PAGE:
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Lactose Intolerance  
Your taste buds may be saying "Yes!" to that ice cream but does your stomach disagree?

 

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HealthA glass of milk with lunch, a scoop of ice cream for a treat, or a slice of cheese for a quick snack. Dairy products take many forms and provide a readily available and nutritious source of calcium and vitamins for kids and adults. Yet, there exists a group of people for which dairy products are not agreeable—at least from a digestive system standpoint. Those who have such problems with milk and dairy products are said to be lactose intolerant. The National Institute of Health (NIH) states that an estimated 30 to 50 million people in the United States are lactose intolerant. It adds that certain ethnic groups including African Americans (80 percent), Native Americans (80 to 100 percent), and Asian Americans (90 to 100 percent) have a greater likelihood of digestive problems from eating dairy products. The NIH notes that premature babies are also more likely to be lactose intolerant since basic lactase levels do not increase in a baby until the third trimester of pregnancy.

The NIH defines lactose intolerance as the body’s inability to digest significant amounts of lactose (the major sugar present in milk). The cells which line the walls of the small intestine produce an enzyme called lactase which is necessary in the body’s process of breaking down the sugar in milk into two simpler forms of sugar—glucose and galactose. Those simple forms of sugar are capable of being absorbed into the bloodstream to energize the body. Without the lactase enzyme available to make glucose and galactose available to the bloodstream, the unprocessed lactose proceeds to the colon where the normal bacteria that aid digestion attempt to process it, resulting in gas and bloating.

For someone who is lactose intolerant, the symptoms and signs of the condition typically begin between 30 minutes and 2 hours after eating or drinking something that contains lactose. Indications of lactose intolerance include abdominal cramps, bloating, diarrhea, gas, and nausea.

HealthThe Mayo Clinic states that if you suspect lactose intolerance, your family physician can confirm a diagnosis by using any of a number of tests including a lactose tolerance test (measuring glucose levels in the blood after drinking a liquid containing a high level of lactose) or a hydrogen breath test (measuring the amount of hydrogen—the result of undigested lactose fermenting in the colon—exhaled after drinking a liquid containing a high level of lactose).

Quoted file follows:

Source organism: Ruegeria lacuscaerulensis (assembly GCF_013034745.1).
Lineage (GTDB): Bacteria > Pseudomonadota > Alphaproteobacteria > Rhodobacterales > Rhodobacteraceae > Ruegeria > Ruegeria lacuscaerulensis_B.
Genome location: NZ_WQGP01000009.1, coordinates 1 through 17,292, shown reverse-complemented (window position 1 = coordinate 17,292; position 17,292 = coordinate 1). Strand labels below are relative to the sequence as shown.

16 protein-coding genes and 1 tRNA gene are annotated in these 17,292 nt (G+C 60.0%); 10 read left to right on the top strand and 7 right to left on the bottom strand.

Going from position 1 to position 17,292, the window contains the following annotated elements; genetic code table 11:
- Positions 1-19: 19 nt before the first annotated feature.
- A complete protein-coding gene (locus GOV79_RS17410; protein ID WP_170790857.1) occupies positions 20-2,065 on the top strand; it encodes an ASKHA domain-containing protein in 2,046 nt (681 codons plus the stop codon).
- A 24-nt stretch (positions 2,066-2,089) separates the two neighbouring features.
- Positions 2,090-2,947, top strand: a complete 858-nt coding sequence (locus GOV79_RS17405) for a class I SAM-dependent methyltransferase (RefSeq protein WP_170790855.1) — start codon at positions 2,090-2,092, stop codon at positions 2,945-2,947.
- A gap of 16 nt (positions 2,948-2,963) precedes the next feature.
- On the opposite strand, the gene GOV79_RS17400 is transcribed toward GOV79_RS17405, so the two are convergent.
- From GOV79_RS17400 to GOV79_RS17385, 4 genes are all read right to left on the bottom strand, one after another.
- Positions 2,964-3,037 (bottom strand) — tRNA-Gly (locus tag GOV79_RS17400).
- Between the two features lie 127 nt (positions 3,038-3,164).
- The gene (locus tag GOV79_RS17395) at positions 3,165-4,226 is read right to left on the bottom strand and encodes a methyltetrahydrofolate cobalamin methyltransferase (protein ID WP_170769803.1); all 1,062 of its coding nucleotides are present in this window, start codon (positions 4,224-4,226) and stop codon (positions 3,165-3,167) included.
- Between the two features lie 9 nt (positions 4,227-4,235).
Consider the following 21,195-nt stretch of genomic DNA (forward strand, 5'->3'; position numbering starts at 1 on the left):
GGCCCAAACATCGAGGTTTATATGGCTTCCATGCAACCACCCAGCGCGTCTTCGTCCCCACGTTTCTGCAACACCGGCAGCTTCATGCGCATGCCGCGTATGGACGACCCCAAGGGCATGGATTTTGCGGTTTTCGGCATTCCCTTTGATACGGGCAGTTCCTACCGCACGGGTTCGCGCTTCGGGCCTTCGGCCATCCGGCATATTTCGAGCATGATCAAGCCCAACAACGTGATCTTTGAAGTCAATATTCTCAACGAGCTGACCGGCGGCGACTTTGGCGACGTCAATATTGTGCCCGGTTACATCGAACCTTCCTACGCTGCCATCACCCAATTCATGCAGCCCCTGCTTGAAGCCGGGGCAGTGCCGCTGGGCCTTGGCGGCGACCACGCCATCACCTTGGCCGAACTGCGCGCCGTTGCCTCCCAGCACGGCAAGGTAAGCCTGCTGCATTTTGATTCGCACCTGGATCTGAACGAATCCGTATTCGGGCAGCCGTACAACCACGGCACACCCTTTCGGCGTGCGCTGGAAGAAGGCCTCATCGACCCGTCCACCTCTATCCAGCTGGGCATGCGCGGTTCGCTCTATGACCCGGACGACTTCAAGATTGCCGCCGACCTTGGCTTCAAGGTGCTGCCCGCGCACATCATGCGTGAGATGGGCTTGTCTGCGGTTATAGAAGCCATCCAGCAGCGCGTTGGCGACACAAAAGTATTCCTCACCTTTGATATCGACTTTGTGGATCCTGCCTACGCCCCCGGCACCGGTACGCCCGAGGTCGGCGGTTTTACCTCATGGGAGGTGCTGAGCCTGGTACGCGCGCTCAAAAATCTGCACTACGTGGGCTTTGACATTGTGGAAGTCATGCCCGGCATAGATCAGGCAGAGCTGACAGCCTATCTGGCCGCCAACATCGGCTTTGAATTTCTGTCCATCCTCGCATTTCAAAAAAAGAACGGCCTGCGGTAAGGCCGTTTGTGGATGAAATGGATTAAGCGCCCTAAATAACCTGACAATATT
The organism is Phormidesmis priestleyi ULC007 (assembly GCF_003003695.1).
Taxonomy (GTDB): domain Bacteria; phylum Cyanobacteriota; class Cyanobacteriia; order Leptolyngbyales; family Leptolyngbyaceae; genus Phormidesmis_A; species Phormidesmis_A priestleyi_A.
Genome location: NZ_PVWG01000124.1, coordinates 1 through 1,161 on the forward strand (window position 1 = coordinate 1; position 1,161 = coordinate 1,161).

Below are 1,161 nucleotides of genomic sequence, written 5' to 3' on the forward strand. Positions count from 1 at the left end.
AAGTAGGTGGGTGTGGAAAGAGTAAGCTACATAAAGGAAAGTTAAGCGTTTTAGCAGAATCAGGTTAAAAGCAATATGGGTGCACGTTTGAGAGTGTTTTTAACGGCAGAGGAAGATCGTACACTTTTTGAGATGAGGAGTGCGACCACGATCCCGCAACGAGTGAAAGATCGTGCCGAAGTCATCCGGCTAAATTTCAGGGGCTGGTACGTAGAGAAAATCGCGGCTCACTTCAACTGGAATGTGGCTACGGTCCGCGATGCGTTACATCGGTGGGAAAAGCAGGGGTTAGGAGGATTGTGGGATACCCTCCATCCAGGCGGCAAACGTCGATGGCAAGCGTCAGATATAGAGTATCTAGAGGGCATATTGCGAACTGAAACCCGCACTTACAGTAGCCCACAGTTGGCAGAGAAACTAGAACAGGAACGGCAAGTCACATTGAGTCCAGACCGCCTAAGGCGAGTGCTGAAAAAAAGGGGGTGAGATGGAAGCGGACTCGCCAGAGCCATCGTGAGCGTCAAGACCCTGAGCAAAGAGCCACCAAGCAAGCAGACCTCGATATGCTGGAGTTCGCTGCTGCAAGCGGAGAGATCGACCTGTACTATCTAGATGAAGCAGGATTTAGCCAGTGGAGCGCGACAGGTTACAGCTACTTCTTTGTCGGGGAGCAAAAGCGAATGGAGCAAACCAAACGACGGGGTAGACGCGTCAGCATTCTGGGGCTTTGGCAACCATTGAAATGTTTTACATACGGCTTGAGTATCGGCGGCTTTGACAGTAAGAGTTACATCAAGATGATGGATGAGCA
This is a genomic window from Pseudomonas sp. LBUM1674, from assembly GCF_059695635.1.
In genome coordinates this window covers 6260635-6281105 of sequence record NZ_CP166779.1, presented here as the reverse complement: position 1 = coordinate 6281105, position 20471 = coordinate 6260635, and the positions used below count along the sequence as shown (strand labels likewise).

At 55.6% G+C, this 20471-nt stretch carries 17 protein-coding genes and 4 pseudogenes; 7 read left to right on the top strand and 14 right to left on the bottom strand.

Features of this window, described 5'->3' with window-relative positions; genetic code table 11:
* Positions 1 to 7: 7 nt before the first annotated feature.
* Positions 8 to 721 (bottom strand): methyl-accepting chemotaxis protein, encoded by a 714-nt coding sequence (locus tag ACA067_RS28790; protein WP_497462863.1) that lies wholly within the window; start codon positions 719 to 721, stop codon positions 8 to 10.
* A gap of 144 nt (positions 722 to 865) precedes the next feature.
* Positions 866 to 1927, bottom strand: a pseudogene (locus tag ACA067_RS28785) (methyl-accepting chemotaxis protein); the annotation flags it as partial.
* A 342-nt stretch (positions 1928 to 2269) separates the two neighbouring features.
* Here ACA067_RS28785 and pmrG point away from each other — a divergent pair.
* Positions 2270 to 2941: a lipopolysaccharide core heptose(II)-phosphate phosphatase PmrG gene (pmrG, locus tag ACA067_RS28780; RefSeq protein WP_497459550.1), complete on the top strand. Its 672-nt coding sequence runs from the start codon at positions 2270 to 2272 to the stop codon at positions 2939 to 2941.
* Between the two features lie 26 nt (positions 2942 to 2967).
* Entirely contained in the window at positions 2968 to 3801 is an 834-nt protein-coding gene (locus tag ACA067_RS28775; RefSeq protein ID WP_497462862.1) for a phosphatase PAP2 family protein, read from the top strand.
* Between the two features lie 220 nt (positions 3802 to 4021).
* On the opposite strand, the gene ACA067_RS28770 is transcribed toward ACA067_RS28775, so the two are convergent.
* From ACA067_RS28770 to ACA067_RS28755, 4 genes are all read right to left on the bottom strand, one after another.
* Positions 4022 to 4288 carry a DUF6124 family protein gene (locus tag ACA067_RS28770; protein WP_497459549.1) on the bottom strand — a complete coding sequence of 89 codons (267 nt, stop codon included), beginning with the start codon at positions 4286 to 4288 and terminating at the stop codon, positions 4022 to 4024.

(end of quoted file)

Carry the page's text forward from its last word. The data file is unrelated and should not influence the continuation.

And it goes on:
But don't fret. There are ways to minimize symptoms that do not require you to completely avoid dairy products. In fact, the Mayo Clinic adds that avoiding milk can make it difficult to obtain the right amount of calcium in your diet, which is necessary for healthy teeth and bones. In addition to calcium, milk products provide vitamins A and D, phosphorus, and riboflavin. To minimize the effects of lactose intolerance while maintaining your intake of calcium, the Mayo Clinic recommends the following steps:

  • Buy lactose-reduced or lactose-free products available at most supermarkets.
  • Drink less milk, more often. The smaller the serving size (8 ounces or less), the less likely the milk will lead to digestive problems.
  • Drinking milk with other foods slows the digestive process and reduces the chance of lactose intolerance.
  • Experiment with dairy products. Lactose amounts vary in different products. Hard cheeses (cheddar and Swiss) have small amounts of lactose and typically cause little to no symptoms. Yogurt and cultured milk products are produced using beneficial bacteria, which naturally produces the enzyme that breaks down lactose so they may be tolerated as well.
  • Look for hidden lactose in foods. Many processed and packaged foods contain milk and milk products. Foods that contain lactose (such as baking mixes, milk chocolate, instant soups, cereals, and salad dressings) may cause problems.
  • Find calcium elsewhere in your diet. When large amounts of dairy products aren’t tolerated, calcium can be found in foods such as broccoli, leafy greens, almonds, oranges, and canned salmon and sardines (with small soft bones). More and more foods such as soymilk, breads, juices, and tofu are being fortified with the addition of calcium, so read the label.
  • Supplements such as lactase enzyme drops or tablets taken with dairy products help break down the lactose, thereby reducing the amount your body has to process.
  • Calcium supplements may also help fill the body’s need for calcium.

Also, review the nutrition label for milk based ingredients that contain lactose such as:

  • whey
  • milk byproducts
  • buttermilk
  • dry milk solids
  • malted milk
  • nonfat dry milk powder

So if you or a family member has to think twice before indulging in a scoop of ice cream or a slice of cheese, lactose may be to blame. If so, there are a host of options available to help the body process lactose, so you can enjoy those dairy products with just a little planning and care!

As with any aspect of your family’s health, consult with your family physician or a dietician regarding any questions and before making any dietary changes.

Sources:
National Digestive Diseases Information Clearinghouse (National Institutes of Health)—http://digestive.niddk.nih.gov
The Mayo Clinic—www.mayoclinic.com

Articles are provided for the general interest of our readers. Gerber Life Insurance is not responsible for any content and recommends that you consult the appropriate professional with any questions or concerns you may have concerning any financial or health related issues.



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